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Lebanon crisis

Lebanon’s new parliamentary line-up a ‘double-edged sword’ for economy: Expert

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Lebanon’s new parliamentary line-up is a “double-edged sword,” an economist told Al Arabiya English on Wednesday, raising concerns about the ability MPs will have to initiate real change and help the country finally exit the long-running economic and financial crisis.

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“We look at the new parliamentary lineup as a double-edged sword. On one hand, the rise in pro-western and pro-GCC forces, in addition to “change forces,” could entail positive elements for the openness of the country to the global financial community and could have positive effects on securing potential much-needed international aid,” said Marwan Barakat, Chief Economist and Head of Research at Bank Audi.

“On the other hand, the parliamentary elections lead to a much-fragmented parliament, with no one being able to call the majority, and with the presence of a large number of blocks and independent MPs,” he explained

Divide and rule

The results of Lebanon’s parliamentary elections were released by the country’s interior ministry on Tuesday. While the Iran-backed Hezbollah group and its allies lost their parliamentary majority – some to independent candidates – many MPs from traditional political parties remained, and so did two lawmakers charged in connection with the 2020 Beirut Port blast.

Independent candidates won at least 13 seats in the new parliament, making unprecedented gains.

The reformists, who campaigned on the legacy of a 2019 anti-establishment protest movement, could yet obtain the support of several other independent and non-aligned lawmakers in the 128-member assembly. Twelve of the thirteen reformist candidates are newcomers. They campaigned against Lebanon’s ruling elite, composed of sectarian parties that have ruled the country since the end of the civil war in 1990.

Many Lebanese blame the entrenched political elite for the country’s economic collapse in 2019 and for failing to take measures to stop it.

“While such a new reality is good for checks and controls, it yet also means that it would be difficult to have agreement on major political milestones and legislation,” said Barakat, highlighting that this puts the International Monetary Fund’s (IMF) plan in jeopardy.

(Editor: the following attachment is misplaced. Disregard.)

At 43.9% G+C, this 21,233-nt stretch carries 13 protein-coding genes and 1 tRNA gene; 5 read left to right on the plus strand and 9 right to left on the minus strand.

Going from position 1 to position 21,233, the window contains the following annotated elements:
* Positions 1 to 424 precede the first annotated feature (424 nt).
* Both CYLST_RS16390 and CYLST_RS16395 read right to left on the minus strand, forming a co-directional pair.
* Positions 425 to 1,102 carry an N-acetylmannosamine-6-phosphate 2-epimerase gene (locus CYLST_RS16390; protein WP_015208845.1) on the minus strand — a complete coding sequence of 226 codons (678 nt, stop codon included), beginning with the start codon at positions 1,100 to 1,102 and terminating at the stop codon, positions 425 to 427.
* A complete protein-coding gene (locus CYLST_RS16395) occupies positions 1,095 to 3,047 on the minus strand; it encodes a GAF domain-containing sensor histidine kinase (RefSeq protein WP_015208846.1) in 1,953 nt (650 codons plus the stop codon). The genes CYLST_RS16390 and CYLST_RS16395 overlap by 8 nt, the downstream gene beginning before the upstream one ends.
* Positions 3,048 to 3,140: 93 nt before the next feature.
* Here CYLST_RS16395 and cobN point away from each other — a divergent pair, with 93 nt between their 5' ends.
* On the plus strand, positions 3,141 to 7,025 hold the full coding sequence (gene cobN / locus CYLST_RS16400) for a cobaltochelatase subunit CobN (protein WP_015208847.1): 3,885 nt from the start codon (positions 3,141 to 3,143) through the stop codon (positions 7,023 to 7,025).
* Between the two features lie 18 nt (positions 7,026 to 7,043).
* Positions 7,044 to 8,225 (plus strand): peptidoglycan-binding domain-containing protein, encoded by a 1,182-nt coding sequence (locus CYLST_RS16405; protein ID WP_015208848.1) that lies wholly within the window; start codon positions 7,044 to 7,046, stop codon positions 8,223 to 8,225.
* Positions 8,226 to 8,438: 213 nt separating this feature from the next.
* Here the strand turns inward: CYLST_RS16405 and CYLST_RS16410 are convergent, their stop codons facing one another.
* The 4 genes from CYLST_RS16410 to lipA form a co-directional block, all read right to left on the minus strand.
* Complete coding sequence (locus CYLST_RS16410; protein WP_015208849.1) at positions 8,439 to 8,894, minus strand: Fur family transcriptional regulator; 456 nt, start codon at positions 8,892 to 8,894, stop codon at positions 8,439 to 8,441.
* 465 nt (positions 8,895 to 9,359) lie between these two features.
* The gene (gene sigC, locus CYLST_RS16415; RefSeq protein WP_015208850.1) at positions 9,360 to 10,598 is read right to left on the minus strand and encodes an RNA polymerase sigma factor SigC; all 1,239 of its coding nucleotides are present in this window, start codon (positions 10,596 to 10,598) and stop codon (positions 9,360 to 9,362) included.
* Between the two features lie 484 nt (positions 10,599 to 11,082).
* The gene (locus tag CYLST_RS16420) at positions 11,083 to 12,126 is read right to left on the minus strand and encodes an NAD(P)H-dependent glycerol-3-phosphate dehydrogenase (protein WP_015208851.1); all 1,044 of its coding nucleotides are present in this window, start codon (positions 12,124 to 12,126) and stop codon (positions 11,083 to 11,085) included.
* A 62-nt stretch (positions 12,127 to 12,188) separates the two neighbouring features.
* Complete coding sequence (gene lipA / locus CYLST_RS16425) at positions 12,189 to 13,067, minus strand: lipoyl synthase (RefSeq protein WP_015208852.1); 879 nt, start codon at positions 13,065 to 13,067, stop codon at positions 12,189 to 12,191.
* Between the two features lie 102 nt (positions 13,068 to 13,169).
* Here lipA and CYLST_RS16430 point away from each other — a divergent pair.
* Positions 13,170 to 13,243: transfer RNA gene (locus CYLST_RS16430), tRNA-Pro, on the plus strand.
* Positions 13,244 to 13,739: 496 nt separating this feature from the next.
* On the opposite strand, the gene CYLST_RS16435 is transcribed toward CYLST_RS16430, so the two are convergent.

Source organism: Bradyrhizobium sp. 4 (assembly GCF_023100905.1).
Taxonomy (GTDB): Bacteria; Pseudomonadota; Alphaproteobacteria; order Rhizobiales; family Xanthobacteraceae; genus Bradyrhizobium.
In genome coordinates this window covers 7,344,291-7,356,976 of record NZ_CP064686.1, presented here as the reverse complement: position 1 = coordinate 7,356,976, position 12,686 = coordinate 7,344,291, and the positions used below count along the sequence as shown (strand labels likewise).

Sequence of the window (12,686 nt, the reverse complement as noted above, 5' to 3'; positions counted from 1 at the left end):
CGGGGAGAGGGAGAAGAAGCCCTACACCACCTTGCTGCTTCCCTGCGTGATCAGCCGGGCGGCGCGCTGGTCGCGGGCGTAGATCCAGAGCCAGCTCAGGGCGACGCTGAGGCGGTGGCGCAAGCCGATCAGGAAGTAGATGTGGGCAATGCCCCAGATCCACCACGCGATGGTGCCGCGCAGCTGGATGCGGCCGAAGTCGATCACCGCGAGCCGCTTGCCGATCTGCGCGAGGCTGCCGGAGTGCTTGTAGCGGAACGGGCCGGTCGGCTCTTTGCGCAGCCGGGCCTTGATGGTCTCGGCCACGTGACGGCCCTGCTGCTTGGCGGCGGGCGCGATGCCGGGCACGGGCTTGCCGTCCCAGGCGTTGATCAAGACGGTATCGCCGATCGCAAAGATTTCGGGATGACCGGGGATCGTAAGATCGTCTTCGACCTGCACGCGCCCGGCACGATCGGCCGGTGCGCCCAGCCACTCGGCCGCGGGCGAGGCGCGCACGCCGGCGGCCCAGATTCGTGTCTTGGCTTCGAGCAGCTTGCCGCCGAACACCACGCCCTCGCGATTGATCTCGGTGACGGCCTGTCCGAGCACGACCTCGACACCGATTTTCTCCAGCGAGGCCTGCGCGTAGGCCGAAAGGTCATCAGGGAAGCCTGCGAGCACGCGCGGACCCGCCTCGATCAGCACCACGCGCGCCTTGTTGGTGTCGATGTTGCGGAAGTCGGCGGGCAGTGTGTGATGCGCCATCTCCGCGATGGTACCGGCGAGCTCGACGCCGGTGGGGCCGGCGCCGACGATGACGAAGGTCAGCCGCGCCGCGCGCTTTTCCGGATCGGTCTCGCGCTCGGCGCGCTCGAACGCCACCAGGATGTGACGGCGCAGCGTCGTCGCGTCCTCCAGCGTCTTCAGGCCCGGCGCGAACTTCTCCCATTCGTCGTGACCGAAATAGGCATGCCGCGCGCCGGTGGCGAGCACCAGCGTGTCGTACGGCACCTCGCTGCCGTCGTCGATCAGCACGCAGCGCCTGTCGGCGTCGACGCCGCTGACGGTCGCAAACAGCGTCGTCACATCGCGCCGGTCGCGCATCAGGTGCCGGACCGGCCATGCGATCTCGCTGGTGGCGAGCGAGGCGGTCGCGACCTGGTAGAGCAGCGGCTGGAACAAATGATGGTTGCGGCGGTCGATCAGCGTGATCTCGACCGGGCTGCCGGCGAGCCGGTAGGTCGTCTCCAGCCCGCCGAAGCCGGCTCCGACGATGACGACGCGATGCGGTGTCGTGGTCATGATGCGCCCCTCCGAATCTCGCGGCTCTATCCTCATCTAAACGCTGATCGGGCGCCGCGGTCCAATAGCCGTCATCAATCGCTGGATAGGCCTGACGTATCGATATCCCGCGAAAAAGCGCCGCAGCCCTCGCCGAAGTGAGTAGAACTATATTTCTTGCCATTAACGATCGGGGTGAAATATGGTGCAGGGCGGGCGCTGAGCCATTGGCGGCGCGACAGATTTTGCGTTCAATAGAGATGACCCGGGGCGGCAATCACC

“There is a risk that the prior actions required by the IMF for a final agreement with Lebanon on an extended fund facility would not be easily ratified by such a fragmented parliament,” he noted, adding that the possibility of failing to disagree on Cabinet formation and presidential elections exists. “[This] suggests possible fears that Lebanon could enter into a harmful vacuum at the level of its political and executive leadership.”

An electoral campaign billboard is pictured near the Martyrs' Square, ahead of the parliamentary election that is scheduled for May 15, in Beirut, Lebanon. Picture taken April 21, 2022. (File photo: Reuters)
An electoral campaign billboard is pictured near the Martyrs' Square, ahead of the parliamentary election that is scheduled for May 15, in Beirut, Lebanon. Picture taken April 21, 2022. (File photo: Reuters)

In April, Lebanon reached a draft agreement with the IMF for a four-year $3 billion bailout, the final approval of which was conditional on the implementation of eight main requirements.

Seen as crucial for Lebanon to emerge from the devastating years-long financial crisis, a lot of hope is riding on the IMF program to initiate change in the country.

“It is very important to reduce differences and divergences on key issues [in parliament], foster coordination and convergence and search for common grounds among the various blocks and parties represented in Parliament,” he said.

Unclear economic outlook

Bank Audi, a major financial group in Lebanon, released its quarterly report last week, predicting a highly uncertain economic outlook this year.

A boy stands on the balcony of a damaged building from the Lebanon's civil war (1975-1990) in Beirut, Lebanon April 13, 2022. (File photo: Reuters)
A boy stands on the balcony of a damaged building from the Lebanon's civil war (1975-1990) in Beirut, Lebanon April 13, 2022. (File photo: Reuters)

“2022 started with a number of noticeable developments in the country, namely the realization of a staff-level agreement with the IMF, the end of the diplomatic crisis with GCC countries and the countdown for critical parliamentary and presidential elections,” Barakat said, when asked about the report’s findings.

“Still, the real economy’s outlook for 2022 is highly uncertain and is contingent upon the upcoming political milestones, the realization of a final agreement with the IMF, the launch of structural reforms and the securing of international assistance from abroad,” the chief economist said, adding that real growth could deviate between a contraction of -6.5 percent, as projected by the World Bank for 2022, to an expansion of +2.5 percent as projected by the Institute of International Finance (IIF).

Barakat told Al Arabiya English that the IMF plan was necessary because it was the “only way out for Lebanon to exit its lingering economic and financial crisis.”

With Agencies

Read more:

Lebanon’s Hezbollah, allies lose parliament majority: Results

MPs charged over Beirut blast re-elected, troubling families of victims

Lebanon jobless rate almost triples since crisis: Survey

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